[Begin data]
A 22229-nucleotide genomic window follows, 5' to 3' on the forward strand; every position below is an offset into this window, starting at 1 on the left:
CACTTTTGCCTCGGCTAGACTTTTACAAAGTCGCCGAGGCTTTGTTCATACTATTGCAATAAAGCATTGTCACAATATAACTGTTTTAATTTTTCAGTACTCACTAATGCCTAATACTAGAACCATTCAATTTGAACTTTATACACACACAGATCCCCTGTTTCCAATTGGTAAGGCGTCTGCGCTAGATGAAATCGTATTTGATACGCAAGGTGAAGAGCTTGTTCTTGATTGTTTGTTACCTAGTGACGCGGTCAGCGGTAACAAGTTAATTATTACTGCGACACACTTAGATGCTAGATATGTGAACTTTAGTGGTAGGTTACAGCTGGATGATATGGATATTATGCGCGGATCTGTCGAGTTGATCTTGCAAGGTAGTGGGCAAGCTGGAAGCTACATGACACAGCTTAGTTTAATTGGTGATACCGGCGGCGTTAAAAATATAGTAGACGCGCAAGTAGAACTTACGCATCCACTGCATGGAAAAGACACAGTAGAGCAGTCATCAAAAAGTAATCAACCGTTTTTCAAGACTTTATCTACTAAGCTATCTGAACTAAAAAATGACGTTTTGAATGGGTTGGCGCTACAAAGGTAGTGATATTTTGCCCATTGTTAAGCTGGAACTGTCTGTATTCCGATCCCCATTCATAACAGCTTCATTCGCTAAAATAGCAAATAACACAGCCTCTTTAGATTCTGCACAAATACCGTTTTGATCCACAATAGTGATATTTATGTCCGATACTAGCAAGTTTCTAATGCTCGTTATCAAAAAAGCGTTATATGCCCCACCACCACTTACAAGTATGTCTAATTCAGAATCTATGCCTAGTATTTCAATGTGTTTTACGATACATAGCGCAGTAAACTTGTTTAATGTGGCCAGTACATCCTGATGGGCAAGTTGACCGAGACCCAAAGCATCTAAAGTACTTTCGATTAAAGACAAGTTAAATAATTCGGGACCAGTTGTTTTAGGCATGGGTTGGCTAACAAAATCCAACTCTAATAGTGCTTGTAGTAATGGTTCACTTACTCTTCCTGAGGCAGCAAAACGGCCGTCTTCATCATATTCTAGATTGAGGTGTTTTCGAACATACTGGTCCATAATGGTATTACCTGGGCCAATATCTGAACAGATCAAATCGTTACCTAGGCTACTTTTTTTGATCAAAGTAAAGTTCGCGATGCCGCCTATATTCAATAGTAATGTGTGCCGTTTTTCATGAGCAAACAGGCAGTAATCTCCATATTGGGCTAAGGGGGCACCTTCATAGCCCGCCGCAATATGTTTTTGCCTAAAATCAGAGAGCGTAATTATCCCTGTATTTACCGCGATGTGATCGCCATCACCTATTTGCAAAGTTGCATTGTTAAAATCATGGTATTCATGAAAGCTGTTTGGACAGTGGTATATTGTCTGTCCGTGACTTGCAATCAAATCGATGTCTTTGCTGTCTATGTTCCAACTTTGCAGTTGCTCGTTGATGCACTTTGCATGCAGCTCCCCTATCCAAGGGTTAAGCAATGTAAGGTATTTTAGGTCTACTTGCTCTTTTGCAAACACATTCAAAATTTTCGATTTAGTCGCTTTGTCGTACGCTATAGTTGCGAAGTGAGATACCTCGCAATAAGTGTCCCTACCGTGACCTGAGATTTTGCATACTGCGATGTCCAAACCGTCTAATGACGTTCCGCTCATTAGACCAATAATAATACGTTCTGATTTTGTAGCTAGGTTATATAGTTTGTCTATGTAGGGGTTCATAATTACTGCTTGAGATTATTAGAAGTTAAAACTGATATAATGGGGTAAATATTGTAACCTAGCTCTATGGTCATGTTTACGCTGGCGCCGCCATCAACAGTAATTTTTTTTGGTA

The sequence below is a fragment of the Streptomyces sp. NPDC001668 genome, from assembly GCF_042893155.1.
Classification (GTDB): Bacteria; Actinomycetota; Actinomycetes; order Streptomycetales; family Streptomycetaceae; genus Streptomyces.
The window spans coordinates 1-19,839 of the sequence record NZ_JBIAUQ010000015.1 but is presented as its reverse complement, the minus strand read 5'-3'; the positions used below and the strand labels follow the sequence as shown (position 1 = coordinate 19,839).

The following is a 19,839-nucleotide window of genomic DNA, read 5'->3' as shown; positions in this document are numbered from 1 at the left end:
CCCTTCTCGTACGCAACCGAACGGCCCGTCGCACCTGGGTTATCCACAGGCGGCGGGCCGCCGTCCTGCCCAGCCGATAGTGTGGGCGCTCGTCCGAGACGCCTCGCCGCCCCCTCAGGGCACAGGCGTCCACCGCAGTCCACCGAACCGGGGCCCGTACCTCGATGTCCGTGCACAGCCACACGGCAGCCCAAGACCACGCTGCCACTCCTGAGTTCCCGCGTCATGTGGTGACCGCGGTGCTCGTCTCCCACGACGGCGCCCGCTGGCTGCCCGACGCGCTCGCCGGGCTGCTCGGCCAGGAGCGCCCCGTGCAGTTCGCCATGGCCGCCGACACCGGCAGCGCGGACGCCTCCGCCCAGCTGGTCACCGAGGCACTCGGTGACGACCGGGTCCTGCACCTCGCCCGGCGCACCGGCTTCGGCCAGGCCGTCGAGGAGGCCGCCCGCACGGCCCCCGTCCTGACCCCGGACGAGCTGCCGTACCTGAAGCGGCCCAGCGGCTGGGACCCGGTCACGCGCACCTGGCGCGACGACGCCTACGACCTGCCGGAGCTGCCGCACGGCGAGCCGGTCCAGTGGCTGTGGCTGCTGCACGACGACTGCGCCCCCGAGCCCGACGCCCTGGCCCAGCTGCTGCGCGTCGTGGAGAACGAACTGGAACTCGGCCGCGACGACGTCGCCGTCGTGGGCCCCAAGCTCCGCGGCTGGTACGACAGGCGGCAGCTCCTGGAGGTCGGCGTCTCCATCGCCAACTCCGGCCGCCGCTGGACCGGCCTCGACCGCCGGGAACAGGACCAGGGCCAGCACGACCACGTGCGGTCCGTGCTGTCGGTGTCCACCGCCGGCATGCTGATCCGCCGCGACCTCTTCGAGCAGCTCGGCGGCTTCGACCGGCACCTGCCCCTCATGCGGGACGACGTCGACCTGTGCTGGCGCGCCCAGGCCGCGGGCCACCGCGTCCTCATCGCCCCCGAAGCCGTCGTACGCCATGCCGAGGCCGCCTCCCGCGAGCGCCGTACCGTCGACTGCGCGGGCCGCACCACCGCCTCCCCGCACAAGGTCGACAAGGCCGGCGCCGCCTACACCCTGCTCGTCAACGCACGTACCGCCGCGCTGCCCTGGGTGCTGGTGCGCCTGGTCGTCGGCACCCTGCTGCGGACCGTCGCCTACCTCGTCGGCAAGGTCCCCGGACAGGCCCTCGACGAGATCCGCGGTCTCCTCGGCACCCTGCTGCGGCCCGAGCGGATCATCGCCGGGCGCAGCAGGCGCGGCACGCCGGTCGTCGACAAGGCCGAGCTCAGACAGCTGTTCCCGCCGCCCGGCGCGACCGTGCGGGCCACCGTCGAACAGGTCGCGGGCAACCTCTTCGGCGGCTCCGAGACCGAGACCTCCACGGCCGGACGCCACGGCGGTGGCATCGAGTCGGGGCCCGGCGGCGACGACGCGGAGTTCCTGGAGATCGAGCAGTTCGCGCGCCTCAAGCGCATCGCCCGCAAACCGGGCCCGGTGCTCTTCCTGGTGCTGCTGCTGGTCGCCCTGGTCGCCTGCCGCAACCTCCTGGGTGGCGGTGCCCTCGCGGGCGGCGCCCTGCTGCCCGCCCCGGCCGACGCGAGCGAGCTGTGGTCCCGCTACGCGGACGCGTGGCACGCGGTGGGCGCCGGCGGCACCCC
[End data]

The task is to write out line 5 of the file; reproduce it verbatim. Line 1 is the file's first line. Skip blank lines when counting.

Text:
The window spans coordinates 1-19,839 of the sequence record NZ_JBIAUQ010000015.1 but is presented as its reverse complement, the minus strand read 5'-3'; the positions used below and the strand labels follow the sequence as shown (position 1 = coordinate 19,839).